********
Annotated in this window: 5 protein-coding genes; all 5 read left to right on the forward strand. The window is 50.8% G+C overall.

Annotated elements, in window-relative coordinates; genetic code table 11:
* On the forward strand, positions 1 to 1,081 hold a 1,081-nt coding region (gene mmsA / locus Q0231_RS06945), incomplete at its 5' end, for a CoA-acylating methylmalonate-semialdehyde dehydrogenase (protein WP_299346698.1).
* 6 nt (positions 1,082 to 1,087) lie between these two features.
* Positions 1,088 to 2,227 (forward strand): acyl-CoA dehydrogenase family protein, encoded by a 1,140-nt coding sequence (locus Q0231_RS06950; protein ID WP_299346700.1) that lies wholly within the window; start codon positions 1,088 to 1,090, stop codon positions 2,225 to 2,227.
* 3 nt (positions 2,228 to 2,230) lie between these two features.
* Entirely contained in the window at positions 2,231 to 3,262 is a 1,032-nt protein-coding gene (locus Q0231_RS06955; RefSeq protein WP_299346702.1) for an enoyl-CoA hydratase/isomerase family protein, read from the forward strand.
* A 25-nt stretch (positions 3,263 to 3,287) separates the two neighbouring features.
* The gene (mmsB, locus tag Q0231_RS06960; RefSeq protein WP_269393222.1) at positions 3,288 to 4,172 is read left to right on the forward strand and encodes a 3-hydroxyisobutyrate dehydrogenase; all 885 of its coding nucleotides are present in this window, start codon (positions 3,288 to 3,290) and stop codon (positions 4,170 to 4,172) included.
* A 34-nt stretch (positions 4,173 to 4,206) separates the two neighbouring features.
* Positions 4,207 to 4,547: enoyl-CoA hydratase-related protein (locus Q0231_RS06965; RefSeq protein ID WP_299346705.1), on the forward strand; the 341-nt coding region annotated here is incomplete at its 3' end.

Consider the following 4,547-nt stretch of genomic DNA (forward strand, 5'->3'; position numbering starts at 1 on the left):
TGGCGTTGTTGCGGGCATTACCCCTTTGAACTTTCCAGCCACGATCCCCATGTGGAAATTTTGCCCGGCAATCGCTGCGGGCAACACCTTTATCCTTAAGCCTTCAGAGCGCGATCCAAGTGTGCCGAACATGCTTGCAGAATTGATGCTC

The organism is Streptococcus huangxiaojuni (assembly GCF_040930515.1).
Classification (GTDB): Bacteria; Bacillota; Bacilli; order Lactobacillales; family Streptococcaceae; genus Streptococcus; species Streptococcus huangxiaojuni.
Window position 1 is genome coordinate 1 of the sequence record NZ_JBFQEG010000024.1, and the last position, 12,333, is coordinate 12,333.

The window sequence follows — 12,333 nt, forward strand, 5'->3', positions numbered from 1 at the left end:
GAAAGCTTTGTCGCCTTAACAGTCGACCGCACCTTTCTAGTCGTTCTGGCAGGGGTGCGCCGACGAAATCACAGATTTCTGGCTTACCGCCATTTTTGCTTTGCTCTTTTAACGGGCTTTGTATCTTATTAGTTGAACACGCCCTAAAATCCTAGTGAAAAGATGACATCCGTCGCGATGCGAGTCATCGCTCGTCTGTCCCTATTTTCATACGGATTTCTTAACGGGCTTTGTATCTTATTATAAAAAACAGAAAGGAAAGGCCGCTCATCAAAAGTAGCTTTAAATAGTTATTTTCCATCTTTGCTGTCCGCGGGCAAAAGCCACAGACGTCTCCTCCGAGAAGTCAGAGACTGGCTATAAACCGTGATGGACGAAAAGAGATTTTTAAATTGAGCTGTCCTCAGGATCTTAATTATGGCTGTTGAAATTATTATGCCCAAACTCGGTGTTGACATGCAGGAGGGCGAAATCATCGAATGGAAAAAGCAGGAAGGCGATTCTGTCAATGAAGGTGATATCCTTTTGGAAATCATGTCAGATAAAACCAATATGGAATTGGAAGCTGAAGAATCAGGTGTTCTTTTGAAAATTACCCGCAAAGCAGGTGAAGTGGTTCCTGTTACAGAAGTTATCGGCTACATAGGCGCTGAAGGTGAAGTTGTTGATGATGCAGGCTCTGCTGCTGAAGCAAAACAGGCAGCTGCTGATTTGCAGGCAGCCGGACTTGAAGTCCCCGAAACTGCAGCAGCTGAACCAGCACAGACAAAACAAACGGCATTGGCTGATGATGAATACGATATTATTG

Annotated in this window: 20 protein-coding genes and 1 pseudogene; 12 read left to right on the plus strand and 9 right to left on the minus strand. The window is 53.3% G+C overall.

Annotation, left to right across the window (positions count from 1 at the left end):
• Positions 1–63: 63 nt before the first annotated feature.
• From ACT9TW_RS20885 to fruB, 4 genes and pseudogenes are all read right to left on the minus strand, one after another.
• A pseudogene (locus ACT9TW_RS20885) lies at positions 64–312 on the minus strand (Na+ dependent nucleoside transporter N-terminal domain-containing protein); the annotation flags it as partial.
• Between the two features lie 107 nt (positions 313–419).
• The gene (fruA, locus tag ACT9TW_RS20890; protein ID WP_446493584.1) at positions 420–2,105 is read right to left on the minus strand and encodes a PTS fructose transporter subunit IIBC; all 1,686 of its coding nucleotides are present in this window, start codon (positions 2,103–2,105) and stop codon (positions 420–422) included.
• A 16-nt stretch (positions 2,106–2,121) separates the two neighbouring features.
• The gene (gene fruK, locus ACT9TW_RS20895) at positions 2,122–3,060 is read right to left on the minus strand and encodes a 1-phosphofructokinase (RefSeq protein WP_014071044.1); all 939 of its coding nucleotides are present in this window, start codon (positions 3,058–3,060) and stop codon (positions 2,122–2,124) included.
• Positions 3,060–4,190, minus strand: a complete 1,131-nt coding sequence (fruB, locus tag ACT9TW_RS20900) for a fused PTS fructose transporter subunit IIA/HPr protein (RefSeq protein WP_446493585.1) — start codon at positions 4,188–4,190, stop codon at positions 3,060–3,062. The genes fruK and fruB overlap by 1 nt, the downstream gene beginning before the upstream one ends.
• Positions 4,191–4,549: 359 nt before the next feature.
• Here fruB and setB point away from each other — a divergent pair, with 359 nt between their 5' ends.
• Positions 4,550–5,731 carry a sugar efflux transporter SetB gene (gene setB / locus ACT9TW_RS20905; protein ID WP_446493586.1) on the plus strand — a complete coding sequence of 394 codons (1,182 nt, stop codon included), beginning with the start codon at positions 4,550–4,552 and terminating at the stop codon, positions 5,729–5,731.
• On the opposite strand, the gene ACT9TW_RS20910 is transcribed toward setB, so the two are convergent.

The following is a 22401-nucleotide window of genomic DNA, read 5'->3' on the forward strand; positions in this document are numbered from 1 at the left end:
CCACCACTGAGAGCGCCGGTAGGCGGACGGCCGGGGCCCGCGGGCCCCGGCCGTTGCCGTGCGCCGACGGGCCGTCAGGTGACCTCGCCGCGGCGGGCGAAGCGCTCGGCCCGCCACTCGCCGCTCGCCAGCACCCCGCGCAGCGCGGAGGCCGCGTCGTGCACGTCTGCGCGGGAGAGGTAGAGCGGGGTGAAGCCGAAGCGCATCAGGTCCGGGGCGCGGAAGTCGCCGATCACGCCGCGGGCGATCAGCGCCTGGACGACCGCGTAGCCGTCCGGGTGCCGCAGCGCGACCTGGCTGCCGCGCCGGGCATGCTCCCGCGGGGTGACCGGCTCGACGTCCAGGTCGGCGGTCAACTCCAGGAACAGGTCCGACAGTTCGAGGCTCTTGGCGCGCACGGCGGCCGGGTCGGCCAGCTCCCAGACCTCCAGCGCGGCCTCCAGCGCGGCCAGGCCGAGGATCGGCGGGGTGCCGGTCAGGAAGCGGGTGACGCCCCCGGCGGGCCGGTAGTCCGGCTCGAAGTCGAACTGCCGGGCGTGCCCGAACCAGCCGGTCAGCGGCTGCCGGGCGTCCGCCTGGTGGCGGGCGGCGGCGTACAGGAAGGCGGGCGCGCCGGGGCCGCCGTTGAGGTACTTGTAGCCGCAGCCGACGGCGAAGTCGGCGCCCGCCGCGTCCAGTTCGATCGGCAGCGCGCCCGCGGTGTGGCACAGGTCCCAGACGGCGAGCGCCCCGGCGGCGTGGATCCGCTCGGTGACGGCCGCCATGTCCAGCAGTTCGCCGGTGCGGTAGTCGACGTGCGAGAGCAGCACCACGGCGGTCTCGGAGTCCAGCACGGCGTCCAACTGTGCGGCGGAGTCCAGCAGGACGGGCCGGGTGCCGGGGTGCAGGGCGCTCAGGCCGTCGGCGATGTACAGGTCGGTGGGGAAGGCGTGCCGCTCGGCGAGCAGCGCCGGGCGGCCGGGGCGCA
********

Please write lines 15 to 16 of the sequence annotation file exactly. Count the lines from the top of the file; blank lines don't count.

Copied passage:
Classification (GTDB): Bacteria; Bacillota; Bacilli; order Lactobacillales; family Streptococcaceae; genus Streptococcus; species Streptococcus huangxiaojuni.
Window position 1 is genome coordinate 1 of the sequence record NZ_JBFQEG010000024.1, and the last position, 12,333, is coordinate 12,333.